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Tahoe City, CA 96145



Balancing our Mindset on the Tahoe Truckee Influx

First and foremost, I want to provide a disclaimer: I am a luxury real estate agent in Lake Tahoe.
Some of you may read this and think my mindset and motives are only to further my own
success by selling houses to buyers who will use it as their second home. Hell, many of you
might even say I’m part of the problem. That is your prerogative and I welcome your thoughts,
opinions, and challenges to this opinion piece.

For those of you who know me, you know how deeply involved I am in this community. Helping
locals achieve the goal of homeownership has been embedded in me since I first received my
handy dandy little real estate license in the mail back in 2014. I have hosted numerous (and
complimentary) first time home buying seminars, assisted many locals in their home
purchases, spearheaded the initiative for the ADU white paper by the Mountain Housing
Council, and have always been an advocate for the people who call Tahoe and Truckee home.
At the end of the day, I truly care about this community and what happens to it.
But lately, I have been hearing, reading, and experiencing what I consider to be a dangerous
mentality and I want to share my thoughts on it. This is, again, solely my opinion and I
recognize it may be an unpopular one amongst locals.

As we all know, the real estate and rental market landscape has shifted quite dramatically since
the lockdown. Understandably so, people living in high-density areas who may be trapped in
very small apartments or flats, are now shifting their focus to low-density areas.
That makes a ton of sense when you really start to think about it. If you lived in a 500 square
foot apartment in Oakland and for months, the most meaningful exercise you could get was a
walk around the block, wouldn’t you, too, be seeking refuge?
Now, think about this: What if the company you worked for offered you a fully remote position?
Would you stay cooped up in your high rise apartment, or would you go to your second home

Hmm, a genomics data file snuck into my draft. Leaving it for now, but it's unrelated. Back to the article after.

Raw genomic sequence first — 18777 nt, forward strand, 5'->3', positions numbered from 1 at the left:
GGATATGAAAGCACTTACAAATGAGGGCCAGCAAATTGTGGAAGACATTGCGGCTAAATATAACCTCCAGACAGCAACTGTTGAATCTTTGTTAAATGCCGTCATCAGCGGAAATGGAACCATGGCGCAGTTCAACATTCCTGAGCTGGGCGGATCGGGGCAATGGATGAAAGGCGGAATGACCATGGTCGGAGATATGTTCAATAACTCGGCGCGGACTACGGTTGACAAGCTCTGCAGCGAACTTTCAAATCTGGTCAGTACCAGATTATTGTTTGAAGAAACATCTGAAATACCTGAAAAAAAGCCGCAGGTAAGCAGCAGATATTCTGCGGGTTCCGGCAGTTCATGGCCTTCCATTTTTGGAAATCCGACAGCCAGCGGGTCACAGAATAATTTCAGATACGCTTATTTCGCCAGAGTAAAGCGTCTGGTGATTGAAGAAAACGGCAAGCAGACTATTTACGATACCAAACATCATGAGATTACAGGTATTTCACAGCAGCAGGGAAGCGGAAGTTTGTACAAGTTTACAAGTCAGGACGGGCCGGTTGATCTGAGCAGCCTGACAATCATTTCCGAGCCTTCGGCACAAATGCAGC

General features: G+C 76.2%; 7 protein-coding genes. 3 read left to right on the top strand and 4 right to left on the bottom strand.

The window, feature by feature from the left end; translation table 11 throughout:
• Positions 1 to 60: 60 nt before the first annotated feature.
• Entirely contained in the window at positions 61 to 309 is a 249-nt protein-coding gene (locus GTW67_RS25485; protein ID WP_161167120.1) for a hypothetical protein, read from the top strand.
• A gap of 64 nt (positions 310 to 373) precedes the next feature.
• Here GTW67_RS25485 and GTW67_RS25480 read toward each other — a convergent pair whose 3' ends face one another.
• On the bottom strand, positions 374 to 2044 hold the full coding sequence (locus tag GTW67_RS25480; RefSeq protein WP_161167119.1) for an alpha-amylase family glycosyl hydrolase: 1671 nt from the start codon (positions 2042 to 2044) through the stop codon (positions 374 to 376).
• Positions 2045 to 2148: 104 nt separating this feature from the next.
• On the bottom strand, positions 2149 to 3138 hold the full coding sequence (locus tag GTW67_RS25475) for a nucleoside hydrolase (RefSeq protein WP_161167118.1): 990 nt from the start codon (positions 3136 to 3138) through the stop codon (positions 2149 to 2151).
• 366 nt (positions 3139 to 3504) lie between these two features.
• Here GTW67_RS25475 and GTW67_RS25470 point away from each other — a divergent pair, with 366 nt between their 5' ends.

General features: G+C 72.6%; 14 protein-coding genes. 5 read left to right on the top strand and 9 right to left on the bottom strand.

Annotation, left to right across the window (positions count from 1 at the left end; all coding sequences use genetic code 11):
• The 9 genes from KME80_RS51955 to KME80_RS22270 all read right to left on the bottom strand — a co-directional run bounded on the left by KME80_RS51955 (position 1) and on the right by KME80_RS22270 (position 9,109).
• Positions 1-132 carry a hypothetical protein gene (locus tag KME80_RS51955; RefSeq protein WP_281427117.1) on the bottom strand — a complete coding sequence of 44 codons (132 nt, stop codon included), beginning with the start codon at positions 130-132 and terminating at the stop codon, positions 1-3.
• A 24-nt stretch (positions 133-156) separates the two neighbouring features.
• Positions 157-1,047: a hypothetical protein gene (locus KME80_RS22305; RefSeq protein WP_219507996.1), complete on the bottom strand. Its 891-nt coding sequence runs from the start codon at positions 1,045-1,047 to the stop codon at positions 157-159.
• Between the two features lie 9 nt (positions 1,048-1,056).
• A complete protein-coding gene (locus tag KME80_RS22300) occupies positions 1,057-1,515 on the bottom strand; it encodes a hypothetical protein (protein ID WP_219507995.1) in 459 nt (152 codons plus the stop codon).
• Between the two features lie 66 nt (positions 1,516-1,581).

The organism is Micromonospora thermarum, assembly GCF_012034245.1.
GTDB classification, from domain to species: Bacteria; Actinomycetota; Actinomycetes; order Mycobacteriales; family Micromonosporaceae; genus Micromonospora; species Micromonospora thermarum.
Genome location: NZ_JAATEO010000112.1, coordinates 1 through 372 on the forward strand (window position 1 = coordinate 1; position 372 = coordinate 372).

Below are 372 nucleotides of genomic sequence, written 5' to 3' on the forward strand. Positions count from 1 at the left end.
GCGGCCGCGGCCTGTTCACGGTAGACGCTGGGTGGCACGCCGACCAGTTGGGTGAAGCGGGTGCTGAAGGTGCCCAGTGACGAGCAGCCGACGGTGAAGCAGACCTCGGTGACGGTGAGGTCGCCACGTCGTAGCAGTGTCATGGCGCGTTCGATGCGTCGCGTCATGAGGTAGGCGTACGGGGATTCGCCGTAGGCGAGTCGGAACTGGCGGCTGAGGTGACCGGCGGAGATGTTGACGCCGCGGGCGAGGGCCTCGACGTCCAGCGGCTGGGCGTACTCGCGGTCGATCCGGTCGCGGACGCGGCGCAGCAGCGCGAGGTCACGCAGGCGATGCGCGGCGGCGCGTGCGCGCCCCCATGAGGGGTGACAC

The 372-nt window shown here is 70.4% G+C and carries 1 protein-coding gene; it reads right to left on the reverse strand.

in Tahoe, to a place where you had more freedom to be in nature? A home that you had always
attempted to spend more time in but previously couldn’t do so because of your demanding
work schedule.

I will be honest with you. If I had a second home on the beach during those first few months of
quarantine, I would definitely be splitting my time.
For those reasons, I understand why people are seeking refuge in Tahoe. Now, don’t get me
wrong, I understand the other side of the argument and being that my family and I live here,
too, I share the same concerns.

I understand that people are bringing the virus up to Tahoe.

I understand that people are being irresponsible in many ways.

I understand that it is frightening for you and your family when you see visitors not wearing a

I’m in the same boat. I feel those same feelings and share those same fears. But we can’t close
Tahoe while also reaping the benefits of a thriving economy.
I fear the divide between locals and visitors is only growing deeper.
Our economy thrives on tourism and is incredibly dependent on it. Without it, we simply can’t
survive. March, April, and May were a stark reminder of that.

So we need tourism to survive, we desperately needed tourism when it wasn’t happening, and
now that it is here, we are upset, too?
There has to be a balance. We have to work on finding a balance because the constant
narrative of hating people from out of town is exhausting.

Lately, I’ve seen harassing comments {on Truckee Tahoe People} from locals to people who are
planning to move up to Tahoe full-time. I really can’t wrap my head around that.
I know very few people who grew up in and stayed in the Tahoe Truckee area. So aren’t we all,
to some degree, transplants?

I moved here from the bay area 10+ years ago and perhaps my ego is getting the best of me
when I say this, but I feel like I am a positive, contributing member to this community. Am I just
another bay area transplant or have I earned my right to be a Tahoe local?
Many of my friends own local businesses and very few of them grew up in Tahoe. Does that
mean that they are not worthy of being considered a local because they, too, were a transplant
at one time?

I think we should be embracing people who want to call this place home full-time. Each person
brings their own unique set of ideas, opinions, beliefs, innovation, and exciting stories to share.
Why are we so quick to judge when new people decide to make the move here? Weren’t we in
those same shoes at one time?

Hearing locals close the door on new, full-time residents is so disheartening for me. Do we all
have some type of unearned chip on our shoulder because we have lived here longer?
Although I recognize there are vast differences between asylum-seeking families and people
fleeing from the bay area, the basic premise feels eerily similar to me. Many families from the
bay area are protecting their children and, like us, would do anything to keep them safe.
Moving to a low a density area to many feels like the safest thing they can do to protect their
families and yet, here we are, not even giving them a chance because “we were here first”.
That isn’t the Truckee Tahoe way.

What if we embraced change, welcomed our new residents, and let them flourish here? What if
we encouraged them to work alongside our current local population to create or expand on
new and already existing businesses?
Where is the balance?


Amie Quirarte

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